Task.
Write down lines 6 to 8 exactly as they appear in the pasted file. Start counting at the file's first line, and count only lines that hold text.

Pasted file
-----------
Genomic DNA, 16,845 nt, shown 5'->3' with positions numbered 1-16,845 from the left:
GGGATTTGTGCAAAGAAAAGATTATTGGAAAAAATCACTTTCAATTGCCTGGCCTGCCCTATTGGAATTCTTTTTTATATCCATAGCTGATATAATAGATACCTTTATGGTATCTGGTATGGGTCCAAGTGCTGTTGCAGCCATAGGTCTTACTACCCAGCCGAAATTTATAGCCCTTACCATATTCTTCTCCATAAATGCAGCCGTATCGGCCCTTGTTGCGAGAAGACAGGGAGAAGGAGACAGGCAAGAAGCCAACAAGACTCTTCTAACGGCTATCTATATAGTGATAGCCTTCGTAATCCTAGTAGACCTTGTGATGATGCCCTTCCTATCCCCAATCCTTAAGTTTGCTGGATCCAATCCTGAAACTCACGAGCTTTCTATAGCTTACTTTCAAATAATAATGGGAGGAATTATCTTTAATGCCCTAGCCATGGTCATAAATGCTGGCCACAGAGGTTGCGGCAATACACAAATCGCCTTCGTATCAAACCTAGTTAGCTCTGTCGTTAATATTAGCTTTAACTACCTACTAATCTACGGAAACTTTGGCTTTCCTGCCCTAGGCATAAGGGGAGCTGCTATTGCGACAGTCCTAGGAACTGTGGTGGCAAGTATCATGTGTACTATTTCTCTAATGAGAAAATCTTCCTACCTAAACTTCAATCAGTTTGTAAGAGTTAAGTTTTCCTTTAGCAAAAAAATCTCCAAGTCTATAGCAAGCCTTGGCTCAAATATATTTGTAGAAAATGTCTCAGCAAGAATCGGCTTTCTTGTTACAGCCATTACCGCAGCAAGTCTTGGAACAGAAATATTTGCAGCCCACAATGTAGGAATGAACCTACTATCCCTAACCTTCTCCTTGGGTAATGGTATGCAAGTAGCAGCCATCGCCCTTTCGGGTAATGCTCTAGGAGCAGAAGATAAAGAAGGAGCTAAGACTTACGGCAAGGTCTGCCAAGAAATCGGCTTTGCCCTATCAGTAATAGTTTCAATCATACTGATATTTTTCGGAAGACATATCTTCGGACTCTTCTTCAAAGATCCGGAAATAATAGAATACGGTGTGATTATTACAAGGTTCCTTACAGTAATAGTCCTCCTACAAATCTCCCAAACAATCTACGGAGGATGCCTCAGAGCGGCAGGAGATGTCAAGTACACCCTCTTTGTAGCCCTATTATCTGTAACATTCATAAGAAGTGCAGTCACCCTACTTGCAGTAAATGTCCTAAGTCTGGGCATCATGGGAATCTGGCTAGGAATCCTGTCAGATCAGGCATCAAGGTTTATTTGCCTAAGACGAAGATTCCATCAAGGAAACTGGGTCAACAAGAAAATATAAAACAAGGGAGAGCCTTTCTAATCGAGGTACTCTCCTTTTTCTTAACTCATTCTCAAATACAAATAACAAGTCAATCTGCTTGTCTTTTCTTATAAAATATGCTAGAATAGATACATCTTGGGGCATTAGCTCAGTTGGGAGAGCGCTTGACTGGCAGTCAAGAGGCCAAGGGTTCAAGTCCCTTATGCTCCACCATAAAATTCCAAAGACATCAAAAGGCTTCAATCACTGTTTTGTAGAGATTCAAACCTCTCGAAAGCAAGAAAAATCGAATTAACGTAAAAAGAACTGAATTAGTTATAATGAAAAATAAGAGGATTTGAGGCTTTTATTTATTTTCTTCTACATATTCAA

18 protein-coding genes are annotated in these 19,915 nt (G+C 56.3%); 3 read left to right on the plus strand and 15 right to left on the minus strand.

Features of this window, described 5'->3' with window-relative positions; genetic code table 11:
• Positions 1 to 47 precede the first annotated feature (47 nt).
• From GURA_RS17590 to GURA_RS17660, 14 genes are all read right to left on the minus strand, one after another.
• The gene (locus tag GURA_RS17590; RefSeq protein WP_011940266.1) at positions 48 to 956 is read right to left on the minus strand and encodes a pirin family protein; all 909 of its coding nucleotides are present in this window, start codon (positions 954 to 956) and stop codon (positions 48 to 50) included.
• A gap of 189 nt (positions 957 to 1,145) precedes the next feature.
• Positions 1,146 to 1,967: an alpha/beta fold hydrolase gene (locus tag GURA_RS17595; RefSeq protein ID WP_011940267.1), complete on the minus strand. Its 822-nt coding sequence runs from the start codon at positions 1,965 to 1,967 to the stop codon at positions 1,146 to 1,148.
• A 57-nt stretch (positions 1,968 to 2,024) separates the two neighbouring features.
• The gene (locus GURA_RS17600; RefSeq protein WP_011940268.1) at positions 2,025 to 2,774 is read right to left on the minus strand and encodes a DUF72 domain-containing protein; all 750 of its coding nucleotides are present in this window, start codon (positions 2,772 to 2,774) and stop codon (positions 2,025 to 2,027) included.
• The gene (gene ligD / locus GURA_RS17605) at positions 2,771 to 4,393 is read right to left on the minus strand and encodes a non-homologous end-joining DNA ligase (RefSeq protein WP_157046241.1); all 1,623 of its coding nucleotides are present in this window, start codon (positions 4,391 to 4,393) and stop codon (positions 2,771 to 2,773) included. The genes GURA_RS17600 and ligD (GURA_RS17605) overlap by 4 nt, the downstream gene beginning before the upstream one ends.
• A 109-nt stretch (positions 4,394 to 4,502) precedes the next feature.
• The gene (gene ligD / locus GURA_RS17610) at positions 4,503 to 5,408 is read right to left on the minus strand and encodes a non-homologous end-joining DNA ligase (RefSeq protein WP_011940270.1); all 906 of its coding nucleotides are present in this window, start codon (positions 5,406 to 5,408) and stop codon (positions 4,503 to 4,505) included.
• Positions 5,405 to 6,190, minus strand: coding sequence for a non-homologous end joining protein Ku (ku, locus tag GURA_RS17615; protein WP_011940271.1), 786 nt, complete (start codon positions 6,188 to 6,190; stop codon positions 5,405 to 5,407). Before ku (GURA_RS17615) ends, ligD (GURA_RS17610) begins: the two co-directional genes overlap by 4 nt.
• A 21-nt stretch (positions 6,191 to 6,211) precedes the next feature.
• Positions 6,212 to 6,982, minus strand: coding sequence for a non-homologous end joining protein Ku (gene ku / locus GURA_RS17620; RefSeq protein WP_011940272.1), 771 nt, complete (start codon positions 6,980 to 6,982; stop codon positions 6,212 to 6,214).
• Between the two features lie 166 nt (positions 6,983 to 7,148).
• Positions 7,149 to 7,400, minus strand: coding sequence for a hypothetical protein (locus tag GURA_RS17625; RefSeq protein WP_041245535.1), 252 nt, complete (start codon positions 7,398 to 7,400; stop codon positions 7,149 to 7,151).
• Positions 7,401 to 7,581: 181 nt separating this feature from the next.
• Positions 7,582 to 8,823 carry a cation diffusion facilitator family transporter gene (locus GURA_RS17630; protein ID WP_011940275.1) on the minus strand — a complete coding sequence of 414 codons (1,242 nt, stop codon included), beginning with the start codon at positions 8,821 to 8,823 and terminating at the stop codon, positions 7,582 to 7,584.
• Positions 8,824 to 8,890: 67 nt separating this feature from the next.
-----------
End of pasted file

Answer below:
• From GURA_RS17590 to GURA_RS17660, 14 genes are all read right to left on the minus strand, one after another.
• The gene (locus tag GURA_RS17590; RefSeq protein WP_011940266.1) at positions 48 to 956 is read right to left on the minus strand and encodes a pirin family protein; all 909 of its coding nucleotides are present in this window, start codon (positions 954 to 956) and stop codon (positions 48 to 50) included.
• A gap of 189 nt (positions 957 to 1,145) precedes the next feature.